Becoming an artist: ‘Promotion of art can change Karachi’

Published: April 28, 2015
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The speakers at the sixth I Am Karachi dialogue, held at the Benazir Bhutto Shaheed University Lyari, talk about the visual and performing arts. PHOTO: AYSHA SALEEM/EXPRESS

The speakers at the sixth I Am Karachi dialogue, held at the Benazir Bhutto Shaheed University Lyari, talk about the visual and performing arts. PHOTO: AYSHA SALEEM/EXPRESS

KARACHI: Lyari is an area known for its cultural diversity. It has also been known for its tolerance, said Dr Akhtar Baloch, the vice-chancellor of Benazir Bhutto Shaheed University Lyari (BBSUL).

He was speaking at the sixth Dialogue session, organised by ‘I Am Karachi’ in collaboration with the Express Media Group, at the varsity campus on Monday. “At our university, we promote a culture of tolerance and secularism in order to implant the right values in the youth,” said Baloch.

“We are thankful to both organisations for enlightening the students of Lyari with their wisdom,” he said. “In the future, we are willing to partner with the Express Media Group to organise such dialogues to promote the culture of tolerance, peace and stability.”

The session was moderated by Zara Basharat, the head of corporate communications and corporate social responsibility at The Express Tribune along with musician Shallum Xavier and National Academy of Performing Arts’ (Napa) Zain Ahmed.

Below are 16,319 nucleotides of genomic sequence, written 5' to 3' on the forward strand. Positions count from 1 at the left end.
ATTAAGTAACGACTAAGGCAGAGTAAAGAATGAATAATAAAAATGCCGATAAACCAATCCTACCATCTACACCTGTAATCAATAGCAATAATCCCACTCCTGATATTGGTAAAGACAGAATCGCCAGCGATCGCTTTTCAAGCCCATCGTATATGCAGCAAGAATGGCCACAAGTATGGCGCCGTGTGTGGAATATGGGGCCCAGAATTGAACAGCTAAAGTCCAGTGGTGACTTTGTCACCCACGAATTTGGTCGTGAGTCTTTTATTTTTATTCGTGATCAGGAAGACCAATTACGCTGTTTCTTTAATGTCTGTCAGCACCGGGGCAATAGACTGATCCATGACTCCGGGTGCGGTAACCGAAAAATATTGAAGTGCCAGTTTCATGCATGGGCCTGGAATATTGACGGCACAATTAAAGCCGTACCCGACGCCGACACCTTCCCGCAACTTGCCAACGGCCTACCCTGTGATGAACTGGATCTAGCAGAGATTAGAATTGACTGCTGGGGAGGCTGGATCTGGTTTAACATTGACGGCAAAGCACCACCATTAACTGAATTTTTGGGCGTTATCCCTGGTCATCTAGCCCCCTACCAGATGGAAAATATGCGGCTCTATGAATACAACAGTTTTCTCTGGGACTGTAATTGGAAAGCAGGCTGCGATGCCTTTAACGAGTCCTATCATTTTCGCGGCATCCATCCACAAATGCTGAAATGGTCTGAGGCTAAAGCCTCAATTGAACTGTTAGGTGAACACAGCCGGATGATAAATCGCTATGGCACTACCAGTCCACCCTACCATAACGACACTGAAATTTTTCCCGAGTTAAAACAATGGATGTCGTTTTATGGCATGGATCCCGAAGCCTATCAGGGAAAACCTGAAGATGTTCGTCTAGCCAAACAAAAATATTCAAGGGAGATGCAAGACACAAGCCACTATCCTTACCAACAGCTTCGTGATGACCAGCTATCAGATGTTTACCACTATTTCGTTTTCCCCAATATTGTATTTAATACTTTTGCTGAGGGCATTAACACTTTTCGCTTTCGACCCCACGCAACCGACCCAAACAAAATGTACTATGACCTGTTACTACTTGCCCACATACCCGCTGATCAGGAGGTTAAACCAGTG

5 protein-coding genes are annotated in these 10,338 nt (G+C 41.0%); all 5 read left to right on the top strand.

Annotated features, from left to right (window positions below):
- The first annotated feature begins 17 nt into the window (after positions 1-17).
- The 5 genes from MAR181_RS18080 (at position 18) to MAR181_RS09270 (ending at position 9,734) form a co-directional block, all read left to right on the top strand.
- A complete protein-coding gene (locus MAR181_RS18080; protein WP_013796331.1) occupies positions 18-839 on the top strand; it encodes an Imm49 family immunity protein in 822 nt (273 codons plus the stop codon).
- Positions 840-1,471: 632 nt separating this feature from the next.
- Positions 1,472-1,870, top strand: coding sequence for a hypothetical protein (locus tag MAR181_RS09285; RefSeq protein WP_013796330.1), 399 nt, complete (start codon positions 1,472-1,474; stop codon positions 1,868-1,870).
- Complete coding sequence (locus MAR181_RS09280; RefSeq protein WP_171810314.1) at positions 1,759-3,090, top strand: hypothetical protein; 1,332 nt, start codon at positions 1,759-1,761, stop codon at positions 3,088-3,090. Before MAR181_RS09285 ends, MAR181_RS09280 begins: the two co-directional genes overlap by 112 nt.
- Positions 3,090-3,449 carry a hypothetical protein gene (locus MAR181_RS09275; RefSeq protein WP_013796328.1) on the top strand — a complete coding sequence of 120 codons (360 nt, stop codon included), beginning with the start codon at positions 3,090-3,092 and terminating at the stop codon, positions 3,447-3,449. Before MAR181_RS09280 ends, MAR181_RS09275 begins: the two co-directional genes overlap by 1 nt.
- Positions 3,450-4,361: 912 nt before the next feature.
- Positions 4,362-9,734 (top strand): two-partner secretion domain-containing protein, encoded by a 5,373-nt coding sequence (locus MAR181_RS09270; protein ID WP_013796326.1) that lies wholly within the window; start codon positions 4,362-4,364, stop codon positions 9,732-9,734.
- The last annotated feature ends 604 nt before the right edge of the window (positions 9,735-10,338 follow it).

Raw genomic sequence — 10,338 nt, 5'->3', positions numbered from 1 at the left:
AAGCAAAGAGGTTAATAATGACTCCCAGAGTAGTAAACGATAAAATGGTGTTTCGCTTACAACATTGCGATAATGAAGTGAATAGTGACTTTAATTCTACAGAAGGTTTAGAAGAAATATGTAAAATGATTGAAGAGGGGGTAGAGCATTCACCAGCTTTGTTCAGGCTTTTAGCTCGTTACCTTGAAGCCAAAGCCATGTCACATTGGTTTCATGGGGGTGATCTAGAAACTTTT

Xavier shared his life journey with the students of BBSUL. “When I started learning music, there were no professional institutions to train aspiring musicians,” he recalled. “I have learned everything on my own and through books.” It is just a matter of setting up a goal for yourself and taking a step towards your goal, he advised.

“It is hard to deny the impact of a melodious tune on an individual’s mind and soul,” said Xavier. “Music is an expression that can have a lasting impact on the lives of people.”

Ahmed admitted that it is hard to escape the reality of music. “If we look around, we can find the echoes everywhere including our heartbeat, the coo-coo of a cuckoo and the sound of rain,” he said.

Ahmed encouraged the students to explore themselves in order to do what makes them happy. “Hard work is a prerequisite for success and important for survival,” he said. “If you choose to work hard, then choose a career that makes you happy.” It is difficult to become successful in the profession of theatre. “Napa offers a three-year diploma in theatre and I often advise my students to count it as six-years,” Ahmed said, adding that three extra years are dedicated to the struggle.

The actor and director also emphasised on the significance of open stages. “There is a dire need of open stages in Karachi,” he said. “Cultural activities are significantly affected by violence and people are afraid to go out with their families to witness theatre, concerts and movies.”

In conclusion, Xavier said that music enhances the brain activity of an individual. “Whatever profession you belong to, I urge every one of you to play a musical instrument once in your life,” he said.

The next Dialogue session will take place at the Textile Institute of Pakistan on April 29. The topic of discussion will be sports and recreation.

Published in The Express Tribune, April 28th, 2015.

 

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